Hammerstein, meanwhile, was in Los Angeles at the filming of South Pacific. While at the commissary, he met longtime friend, Joe Fields, who mentioned that he was negotiating for the rights to The Flower Drum Song. Intrigued by the title, Hammerstein asked for a copy of the novel, and decided that it had potential as a musical – the lyricist described it as “sort of a Chinese Life with Father”. Hammerstein consulted with Rodgers, and they agreed to make it their next work, to be written and produced in association with Fields.[12] Hammerstein began work in mid-1958. In July, however, he fell ill and was hospitalized for a month. This forced him to hurry his writing, as the production team had hoped to have the show in rehearsal by the start of September; this was postponed by two weeks. In interviews, however, Hammerstein pointed out that he had, when necessary, written songs for previous shows while in rehearsals for them.[13]

The musical retained Lee’s “central theme – a theme coursing through much 20th-century American literature: the conflict between Old World immigrants and their New World offspring”.[14] Hammerstein and Fields shifted the focus of the story, however, from the elder Wang, who is central to Lee’s novel, to his son Ta. They also removed the darker elements of Lee’s work, including Helen Chao’s suicide after her desperate fling with Ta, added the festive nightclub subplot and emphasized the romantic elements of the story.[15] According to David Lewis in his book about the musical, “Mr. Hammerstein and his colleagues were evidently in no mood to write a musical drama or even to invest their comedic approach with dramatic counterpoint of the sort that Jud Fry had given Oklahoma! … [They] took the safest commercial route by following the eldest son’s search for love – the most popular theme at the time with Broadway audiences.”[15] Lewis notes that Chao’s role, though diminished in the musical, nevertheless gives it some of its darkest moments, and she serves much the same purpose as Jud Fry: to be, in Hammerstein’s words, “the bass fiddle that gives body to the orchestration of the story”.[16] Though the new story was less artistically adventurous than the earlier Rodgers and Hammerstein hits, it was innovative, even daring in its treatment of Asian-Americans, “an ethnic group that had long been harshly caricatured and marginalized in our mainstream pop culture.”[14]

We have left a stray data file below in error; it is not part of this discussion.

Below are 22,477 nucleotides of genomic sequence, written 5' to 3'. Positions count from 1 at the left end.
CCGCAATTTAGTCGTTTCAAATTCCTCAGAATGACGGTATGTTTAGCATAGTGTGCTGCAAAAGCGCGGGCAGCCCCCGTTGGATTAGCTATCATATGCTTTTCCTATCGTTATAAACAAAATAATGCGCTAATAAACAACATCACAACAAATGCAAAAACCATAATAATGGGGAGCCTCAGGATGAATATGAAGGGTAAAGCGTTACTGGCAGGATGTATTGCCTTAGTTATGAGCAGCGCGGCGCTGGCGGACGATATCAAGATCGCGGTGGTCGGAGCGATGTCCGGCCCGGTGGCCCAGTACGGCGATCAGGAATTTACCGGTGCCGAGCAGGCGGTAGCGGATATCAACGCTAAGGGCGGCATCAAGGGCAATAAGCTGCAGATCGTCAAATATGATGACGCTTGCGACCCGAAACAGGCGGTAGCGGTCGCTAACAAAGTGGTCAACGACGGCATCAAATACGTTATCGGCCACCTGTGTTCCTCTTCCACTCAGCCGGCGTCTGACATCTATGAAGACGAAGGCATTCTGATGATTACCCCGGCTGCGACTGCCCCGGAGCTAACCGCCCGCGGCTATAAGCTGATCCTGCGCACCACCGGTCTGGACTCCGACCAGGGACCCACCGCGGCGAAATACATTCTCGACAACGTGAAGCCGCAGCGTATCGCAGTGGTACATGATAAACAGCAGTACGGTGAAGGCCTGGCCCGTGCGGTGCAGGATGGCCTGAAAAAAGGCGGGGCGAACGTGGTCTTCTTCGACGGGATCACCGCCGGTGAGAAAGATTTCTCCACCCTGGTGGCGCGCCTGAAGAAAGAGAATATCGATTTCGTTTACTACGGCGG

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45 Responses to Saturday Open Thread | American Musicals: Rodgers & Hammerstein Week

  1. Ametia says:

    In the second security incident at the White House in as many days, a driver failed to stop at the entrance to the complex at 15th and E Streets, according to Secret Service spokesman Brian Leary.

    The man was taken into custody, the Secret Service said. He initially did not stop when the Secret Service ordered him to do so, Leary said.

    On Friday night, a man who jumped the fence at the White House made it through the North Portico doors into the building before he was captured.

  2. rikyrah says:

    Wendell Pierce telling the absolute TRUTH!!!

  3. rikyrah says:

    Saturday, September 20, 2014
    Woulda, Coulda, Shoulda For Grimes
    Posted by Zandar